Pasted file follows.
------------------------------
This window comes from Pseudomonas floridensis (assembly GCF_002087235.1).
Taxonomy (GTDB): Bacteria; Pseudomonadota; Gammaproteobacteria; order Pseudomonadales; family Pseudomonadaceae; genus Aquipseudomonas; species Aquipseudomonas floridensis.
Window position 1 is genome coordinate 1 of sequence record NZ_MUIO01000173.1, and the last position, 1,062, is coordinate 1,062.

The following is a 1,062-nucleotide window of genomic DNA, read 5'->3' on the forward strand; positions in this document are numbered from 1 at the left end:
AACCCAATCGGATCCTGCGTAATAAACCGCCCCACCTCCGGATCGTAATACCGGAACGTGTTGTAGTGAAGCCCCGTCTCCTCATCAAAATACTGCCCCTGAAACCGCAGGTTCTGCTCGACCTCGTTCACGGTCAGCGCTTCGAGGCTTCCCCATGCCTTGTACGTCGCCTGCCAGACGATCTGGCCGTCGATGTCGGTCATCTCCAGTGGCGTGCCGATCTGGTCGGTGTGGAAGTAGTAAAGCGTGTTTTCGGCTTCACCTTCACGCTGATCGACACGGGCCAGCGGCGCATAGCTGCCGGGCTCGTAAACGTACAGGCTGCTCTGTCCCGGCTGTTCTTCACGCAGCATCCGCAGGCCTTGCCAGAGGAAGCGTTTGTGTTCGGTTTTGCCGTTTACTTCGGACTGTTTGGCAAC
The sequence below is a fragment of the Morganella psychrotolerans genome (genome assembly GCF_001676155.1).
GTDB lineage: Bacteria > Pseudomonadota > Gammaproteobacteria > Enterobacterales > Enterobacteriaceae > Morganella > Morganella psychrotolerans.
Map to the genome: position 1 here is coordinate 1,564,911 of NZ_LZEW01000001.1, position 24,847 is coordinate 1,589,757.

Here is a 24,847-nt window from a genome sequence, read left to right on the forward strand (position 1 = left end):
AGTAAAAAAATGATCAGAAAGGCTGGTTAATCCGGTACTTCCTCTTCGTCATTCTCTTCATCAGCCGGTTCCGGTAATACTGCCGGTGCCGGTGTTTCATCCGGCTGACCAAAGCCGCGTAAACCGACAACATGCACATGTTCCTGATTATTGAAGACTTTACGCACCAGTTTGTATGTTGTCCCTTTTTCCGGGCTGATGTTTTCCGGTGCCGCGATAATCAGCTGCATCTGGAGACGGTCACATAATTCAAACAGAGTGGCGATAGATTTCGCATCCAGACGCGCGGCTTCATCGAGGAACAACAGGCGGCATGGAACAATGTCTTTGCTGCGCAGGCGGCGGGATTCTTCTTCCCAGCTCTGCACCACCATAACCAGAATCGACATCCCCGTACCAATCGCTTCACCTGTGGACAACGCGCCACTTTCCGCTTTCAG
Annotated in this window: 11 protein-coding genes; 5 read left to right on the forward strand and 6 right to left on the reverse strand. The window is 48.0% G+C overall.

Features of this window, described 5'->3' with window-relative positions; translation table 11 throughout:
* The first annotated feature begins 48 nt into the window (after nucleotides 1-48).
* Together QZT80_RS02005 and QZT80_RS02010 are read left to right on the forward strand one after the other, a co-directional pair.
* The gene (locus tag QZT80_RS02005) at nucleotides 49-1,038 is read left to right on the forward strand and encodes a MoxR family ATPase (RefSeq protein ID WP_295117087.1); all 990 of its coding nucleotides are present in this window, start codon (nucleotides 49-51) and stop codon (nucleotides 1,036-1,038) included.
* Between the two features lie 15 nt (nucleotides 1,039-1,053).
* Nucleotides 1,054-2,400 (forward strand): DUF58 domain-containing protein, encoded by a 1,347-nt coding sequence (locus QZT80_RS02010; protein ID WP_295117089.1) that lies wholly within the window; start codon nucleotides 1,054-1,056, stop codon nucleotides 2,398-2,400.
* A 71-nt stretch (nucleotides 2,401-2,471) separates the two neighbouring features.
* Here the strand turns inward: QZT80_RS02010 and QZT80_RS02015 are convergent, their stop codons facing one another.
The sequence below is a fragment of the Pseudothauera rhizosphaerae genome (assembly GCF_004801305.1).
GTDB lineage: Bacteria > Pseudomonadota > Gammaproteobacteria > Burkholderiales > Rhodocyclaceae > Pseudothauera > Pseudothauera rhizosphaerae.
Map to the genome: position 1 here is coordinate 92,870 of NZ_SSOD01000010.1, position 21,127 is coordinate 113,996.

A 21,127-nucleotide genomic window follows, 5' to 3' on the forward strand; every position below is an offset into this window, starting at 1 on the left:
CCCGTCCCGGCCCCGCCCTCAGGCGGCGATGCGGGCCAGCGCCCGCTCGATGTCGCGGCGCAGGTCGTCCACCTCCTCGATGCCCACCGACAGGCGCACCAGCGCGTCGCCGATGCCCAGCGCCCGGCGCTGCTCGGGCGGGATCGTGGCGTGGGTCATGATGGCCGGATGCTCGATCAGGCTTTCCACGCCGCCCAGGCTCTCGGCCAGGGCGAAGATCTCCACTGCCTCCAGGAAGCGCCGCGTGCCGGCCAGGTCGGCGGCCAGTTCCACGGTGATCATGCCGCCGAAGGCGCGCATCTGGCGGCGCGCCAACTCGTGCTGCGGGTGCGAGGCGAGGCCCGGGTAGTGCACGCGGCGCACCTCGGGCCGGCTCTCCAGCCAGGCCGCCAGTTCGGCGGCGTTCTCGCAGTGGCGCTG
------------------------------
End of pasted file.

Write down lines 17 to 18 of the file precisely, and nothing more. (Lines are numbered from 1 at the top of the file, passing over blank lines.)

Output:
* Nucleotides 1,054-2,400 (forward strand): DUF58 domain-containing protein, encoded by a 1,347-nt coding sequence (locus QZT80_RS02010; protein ID WP_295117089.1) that lies wholly within the window; start codon nucleotides 1,054-1,056, stop codon nucleotides 2,398-2,400.
* A 71-nt stretch (nucleotides 2,401-2,471) separates the two neighbouring features.